Tarun Reflex

November 26, 2008

Cabinet approves pay revision for central public sector enterprises | Snowballing Effect

The Cabinet’s decision to give the go-ahead to a pay revision for the employees of central public sector enterprises (CPSE) was a given the moment the government accepted the Sixth Pay Commission recommendations for central government employees. Just as it is a given that state governments will soon have to follow through with hikes for their employees and then for employees of state public sector enterprises!
The gravy train will then move on to sundry departmental undertakings and autonomous institutions , colleges, schools and so on. Indeed, it is precisely because of the snowballing effect of any hike in government salaries that such decisions need to be taken with a great deal of circumspection – and must go hand-in-hand with higher productivity and greater accountability.
So while it is certainly not our case that officials of CPSE be paid way below their private sector counterparts (and be open to poaching by the private sector), we are emphatic that higher salaries cannot be divorced from performance. Unfortunately , that has seldom been the case in India. Whether it is state-owned airlines or telecom companies, there is little regard for customers. Competition has, doubtless, stirred them but their service standards still leave much to be desired.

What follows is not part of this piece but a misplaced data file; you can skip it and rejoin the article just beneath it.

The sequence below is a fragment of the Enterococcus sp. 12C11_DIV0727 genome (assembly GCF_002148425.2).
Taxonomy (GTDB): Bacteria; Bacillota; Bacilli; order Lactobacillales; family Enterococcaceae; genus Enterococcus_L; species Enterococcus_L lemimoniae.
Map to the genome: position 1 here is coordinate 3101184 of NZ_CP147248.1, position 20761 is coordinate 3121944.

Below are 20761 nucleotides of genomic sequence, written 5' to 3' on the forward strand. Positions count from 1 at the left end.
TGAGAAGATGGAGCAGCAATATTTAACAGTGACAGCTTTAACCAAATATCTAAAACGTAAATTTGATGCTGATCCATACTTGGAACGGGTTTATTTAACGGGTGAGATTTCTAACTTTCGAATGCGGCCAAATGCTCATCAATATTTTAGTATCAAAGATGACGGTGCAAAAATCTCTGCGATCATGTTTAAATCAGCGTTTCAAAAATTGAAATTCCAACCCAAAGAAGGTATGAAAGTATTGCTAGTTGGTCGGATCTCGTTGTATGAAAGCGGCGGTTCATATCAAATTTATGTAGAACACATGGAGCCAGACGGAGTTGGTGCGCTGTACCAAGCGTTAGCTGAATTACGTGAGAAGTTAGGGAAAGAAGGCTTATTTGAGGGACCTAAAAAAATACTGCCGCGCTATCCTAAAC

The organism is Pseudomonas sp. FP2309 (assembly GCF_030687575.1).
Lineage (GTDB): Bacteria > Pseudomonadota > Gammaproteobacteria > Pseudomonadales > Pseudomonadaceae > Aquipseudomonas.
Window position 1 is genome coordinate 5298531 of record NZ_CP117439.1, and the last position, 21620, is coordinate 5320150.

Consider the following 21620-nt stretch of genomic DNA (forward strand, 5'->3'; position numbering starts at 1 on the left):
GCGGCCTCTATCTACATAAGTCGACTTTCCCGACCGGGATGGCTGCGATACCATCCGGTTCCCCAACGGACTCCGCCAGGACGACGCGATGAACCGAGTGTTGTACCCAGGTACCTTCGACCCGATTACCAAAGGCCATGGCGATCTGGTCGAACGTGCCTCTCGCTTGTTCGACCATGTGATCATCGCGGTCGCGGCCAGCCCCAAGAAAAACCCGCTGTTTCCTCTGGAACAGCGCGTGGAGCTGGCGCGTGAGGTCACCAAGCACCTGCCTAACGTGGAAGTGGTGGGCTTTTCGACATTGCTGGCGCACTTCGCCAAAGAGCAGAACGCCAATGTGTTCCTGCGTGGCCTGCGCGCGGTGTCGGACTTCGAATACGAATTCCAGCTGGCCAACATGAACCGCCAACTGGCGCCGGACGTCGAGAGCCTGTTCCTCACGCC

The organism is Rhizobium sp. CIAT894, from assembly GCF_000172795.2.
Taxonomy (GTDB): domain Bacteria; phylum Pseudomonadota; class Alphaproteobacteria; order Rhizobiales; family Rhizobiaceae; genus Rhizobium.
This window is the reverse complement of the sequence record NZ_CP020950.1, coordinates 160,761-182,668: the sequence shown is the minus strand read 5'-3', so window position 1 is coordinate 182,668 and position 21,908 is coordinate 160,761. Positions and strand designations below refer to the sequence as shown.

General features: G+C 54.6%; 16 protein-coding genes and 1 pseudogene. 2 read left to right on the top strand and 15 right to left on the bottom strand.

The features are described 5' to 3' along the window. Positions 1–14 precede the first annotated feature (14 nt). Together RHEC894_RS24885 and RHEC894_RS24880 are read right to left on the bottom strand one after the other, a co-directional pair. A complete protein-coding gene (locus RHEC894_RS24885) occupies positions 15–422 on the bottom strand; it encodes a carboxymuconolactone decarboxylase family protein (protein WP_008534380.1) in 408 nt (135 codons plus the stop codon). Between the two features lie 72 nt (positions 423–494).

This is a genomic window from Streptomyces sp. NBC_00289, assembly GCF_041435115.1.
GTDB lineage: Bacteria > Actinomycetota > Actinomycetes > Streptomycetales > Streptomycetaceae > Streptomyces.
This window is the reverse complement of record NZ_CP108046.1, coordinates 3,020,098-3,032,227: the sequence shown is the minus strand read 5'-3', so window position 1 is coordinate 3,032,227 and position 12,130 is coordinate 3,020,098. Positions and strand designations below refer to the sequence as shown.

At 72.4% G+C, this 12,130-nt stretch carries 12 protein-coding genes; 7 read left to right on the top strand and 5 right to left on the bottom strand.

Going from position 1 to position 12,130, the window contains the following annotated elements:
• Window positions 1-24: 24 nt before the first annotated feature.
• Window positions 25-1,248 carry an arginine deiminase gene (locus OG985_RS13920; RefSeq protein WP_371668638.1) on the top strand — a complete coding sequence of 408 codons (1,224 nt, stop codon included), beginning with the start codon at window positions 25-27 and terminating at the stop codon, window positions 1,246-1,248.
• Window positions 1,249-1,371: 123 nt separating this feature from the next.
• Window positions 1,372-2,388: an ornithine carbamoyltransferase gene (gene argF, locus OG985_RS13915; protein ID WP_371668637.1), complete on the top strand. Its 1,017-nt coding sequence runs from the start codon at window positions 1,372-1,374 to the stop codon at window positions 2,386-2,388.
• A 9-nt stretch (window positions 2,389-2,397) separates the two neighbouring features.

It is, therefore, good that the government is, for the first time, introducing the concept of performance-related pay, something that is very much part of the salary structure in private sector companies. While ‘performance’ is often tough to measure, especially in CPSEs where profit is not the sole mandate, an appropriate measuring rod must be agreed upon if the exercise is not become a farce.
While the new pay scales are applicable to all 217 CPSEs, in practice officials of 151 profitable CPSEs alone will be benefited. This is because the higher wages and salaries are to be borne by the CPSEs and that automatically rules out loss-making enterprises. The intent is good.
On paper this should incentivise loss making CPSEs to improve their performance and their bottom lines. However, pricing decisions are often not left to CPSEs; rather they are dictated by government’s politico-economic concerns. So it is unfair to penalise the officials for no fault of their own. That’s a Catch-22 situation. But in an election year, we know which way it will be resolved!

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